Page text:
ability to identify, at an early gestational age, fetuses at increased risk of neural tube defects or Down syndrome for further follow-up prenatal diagnosis, including a second MSAFP test, ultrasound, and amniocentesis. However, a serious drawback in the use of this screening test in a broad population is the anxiety it creates for women and their families. Generally, the women being tested had no reason to be concerned about genetic disorders in their fetus based on family history or other indications of high risk; when test results are negative, parental anxiety created by the screening can often be relieved. On the other hand, the committee heard testimony about the significance of the anxiety raised by MSAFP screening, as well as evidence that the initial screening nature of the test may not be well understood by pregnant women to whom it is offered (Faden et al., 1985; Hoyt, 1992; Press and Browner, 1992a,b). Given the nature of MSAFP screening, with its high rate of initial positives and the variety of conditions that aberrant levels might indicate, the committee recommends intensive follow-up, both to confirm predictive value and to ensure counseling for women with abnormal screening results.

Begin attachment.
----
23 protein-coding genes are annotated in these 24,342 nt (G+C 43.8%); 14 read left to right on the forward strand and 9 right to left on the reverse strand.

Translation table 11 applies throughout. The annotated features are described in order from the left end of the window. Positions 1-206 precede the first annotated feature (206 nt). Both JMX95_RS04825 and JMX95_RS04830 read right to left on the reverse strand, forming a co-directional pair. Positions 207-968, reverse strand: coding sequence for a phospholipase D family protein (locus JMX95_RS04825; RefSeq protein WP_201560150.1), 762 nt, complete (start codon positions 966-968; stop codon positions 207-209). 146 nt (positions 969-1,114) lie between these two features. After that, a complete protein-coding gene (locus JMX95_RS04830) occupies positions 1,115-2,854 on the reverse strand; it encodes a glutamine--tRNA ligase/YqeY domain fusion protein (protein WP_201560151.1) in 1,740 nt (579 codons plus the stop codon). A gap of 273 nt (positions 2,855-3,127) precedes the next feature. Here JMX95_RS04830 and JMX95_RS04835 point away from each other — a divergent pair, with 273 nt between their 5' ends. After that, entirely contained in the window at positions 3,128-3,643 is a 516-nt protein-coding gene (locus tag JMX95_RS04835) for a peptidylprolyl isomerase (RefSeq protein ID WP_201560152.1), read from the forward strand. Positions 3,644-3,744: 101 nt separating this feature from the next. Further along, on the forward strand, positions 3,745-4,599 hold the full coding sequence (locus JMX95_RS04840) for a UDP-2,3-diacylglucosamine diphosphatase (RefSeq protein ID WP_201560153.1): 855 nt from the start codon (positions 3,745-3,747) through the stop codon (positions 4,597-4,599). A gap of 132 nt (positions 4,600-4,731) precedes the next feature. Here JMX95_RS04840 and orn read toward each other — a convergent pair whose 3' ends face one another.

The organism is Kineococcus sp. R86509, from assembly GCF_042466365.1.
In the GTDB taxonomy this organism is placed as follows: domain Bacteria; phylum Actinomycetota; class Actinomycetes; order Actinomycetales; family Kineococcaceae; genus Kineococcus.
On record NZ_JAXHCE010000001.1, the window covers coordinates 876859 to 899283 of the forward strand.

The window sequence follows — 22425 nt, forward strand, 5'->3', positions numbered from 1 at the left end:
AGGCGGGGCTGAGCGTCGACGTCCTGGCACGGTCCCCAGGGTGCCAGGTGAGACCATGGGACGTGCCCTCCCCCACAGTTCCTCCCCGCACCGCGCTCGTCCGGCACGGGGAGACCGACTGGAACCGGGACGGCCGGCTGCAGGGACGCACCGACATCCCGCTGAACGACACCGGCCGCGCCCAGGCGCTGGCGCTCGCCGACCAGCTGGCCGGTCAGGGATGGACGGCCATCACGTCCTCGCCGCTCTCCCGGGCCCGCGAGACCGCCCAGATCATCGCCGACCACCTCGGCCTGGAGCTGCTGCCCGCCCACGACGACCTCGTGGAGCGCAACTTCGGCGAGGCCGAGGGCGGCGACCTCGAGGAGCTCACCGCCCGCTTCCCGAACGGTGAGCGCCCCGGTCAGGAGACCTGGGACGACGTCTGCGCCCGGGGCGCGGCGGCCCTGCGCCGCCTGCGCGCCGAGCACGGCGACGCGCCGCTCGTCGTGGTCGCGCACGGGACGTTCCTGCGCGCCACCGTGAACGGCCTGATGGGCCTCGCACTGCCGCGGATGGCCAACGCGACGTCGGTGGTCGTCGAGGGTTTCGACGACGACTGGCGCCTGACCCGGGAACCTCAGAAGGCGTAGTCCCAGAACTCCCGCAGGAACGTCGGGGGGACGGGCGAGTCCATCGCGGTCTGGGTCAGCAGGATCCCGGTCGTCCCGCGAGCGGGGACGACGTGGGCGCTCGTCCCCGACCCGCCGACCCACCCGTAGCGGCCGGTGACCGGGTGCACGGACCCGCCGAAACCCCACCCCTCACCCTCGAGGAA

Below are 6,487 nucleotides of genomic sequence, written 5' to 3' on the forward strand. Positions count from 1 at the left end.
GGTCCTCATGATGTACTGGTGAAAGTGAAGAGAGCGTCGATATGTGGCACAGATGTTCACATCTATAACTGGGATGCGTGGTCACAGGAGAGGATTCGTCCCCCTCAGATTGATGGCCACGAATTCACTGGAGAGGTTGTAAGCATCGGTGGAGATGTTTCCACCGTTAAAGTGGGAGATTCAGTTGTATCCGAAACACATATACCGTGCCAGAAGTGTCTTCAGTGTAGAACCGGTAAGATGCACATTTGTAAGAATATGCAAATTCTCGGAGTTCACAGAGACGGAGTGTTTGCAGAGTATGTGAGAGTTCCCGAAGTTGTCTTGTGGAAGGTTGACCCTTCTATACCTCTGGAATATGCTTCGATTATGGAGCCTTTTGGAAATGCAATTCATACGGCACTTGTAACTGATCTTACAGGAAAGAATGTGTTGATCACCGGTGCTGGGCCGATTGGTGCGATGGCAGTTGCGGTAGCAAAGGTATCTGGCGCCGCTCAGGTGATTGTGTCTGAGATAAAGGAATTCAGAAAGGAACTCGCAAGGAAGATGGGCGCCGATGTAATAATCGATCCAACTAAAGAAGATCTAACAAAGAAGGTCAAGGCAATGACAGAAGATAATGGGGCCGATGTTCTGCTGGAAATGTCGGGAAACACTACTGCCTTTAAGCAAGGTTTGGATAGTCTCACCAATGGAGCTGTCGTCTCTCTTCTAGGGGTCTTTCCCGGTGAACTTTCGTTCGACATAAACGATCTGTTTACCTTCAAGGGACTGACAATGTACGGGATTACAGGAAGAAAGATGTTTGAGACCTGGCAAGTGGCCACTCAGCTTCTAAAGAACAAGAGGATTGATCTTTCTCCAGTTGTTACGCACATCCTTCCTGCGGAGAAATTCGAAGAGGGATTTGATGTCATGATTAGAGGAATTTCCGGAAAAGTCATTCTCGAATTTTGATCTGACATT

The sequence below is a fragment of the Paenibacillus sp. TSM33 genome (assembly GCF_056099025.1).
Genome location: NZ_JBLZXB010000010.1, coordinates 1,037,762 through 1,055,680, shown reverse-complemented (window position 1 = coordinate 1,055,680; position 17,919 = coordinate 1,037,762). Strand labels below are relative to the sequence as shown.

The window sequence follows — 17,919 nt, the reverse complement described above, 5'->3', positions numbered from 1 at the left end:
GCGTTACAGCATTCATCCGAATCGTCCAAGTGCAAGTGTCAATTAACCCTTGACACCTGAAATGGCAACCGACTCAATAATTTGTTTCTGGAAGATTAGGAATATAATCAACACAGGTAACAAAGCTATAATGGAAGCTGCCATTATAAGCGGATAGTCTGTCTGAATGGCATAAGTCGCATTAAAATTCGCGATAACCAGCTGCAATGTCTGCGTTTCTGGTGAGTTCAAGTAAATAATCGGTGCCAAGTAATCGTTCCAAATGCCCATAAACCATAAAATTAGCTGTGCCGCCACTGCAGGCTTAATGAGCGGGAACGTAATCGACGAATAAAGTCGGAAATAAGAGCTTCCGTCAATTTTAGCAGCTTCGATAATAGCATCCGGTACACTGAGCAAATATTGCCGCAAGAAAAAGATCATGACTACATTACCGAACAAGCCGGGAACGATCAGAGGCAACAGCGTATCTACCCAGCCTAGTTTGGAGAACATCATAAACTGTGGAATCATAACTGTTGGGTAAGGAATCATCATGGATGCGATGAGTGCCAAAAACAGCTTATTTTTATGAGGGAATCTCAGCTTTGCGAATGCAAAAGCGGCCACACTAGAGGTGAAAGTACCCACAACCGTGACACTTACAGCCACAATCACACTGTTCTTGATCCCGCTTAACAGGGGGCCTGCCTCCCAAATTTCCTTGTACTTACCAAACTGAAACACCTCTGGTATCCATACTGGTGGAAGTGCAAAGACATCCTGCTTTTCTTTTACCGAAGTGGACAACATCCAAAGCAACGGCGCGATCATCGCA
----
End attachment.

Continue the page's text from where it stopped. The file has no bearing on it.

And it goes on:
Thus, the committee recommends that anyone considering prenatal diagnosis be informed about the risks and benefits of the testing procedure, and the possible outcomes, as well as alternative options to testing and other reproductive options that might be available. Principles of disclosure for informed consent, whether for routine or experimental prenatal screening or diagnosis, should include (1) fair and balanced explanation of the procedures and their safety; (2) a description of the risks and benefits; (3) consideration of all possible outcomes, including the possibility that one option might be termination of the pregnancy; (4) knowledge of the potential need for and availability of psychosocial counseling; (5) documentation of consent; and (6) full information concerning the spectrum of severity of the genetic disorders for which prenatal diagnosis is being offered (e.g., CF, Down syndrome, fragile X). Furthermore, invasive prenatal diagnosis is justified only if the pursuant diagnostic procedures are accurate, sensitive, and specific for the disorder(s) for which prenatal diagnosis is being offered. All candidates being offered prenatal screening and diagnosis should be informed about all of the risks and benefits described above to ensure that participation is voluntary.
The committee recommends that standards of care for prenatal screening and diagnosis should include education and counseling before and after the test. Thus, prenatal diagnosis should always be provided in conjunction with genetic counseling, either directly or by referral. Furthermore, the committee recommends that third-party insurers and payers should reimburse for appropriate prenatal diagnostic services (see Chapter 7) for those at increased risk of serious genetic disorders, or screening to determine increased risk, including genetic counseling as an essential service, and that third-party payers should be neutral on the reproductive outcome of the prenatal diagnosis and subsequent reproductive decision making; third-party payers should not be informed of the results of prenatal screening and diagnosis.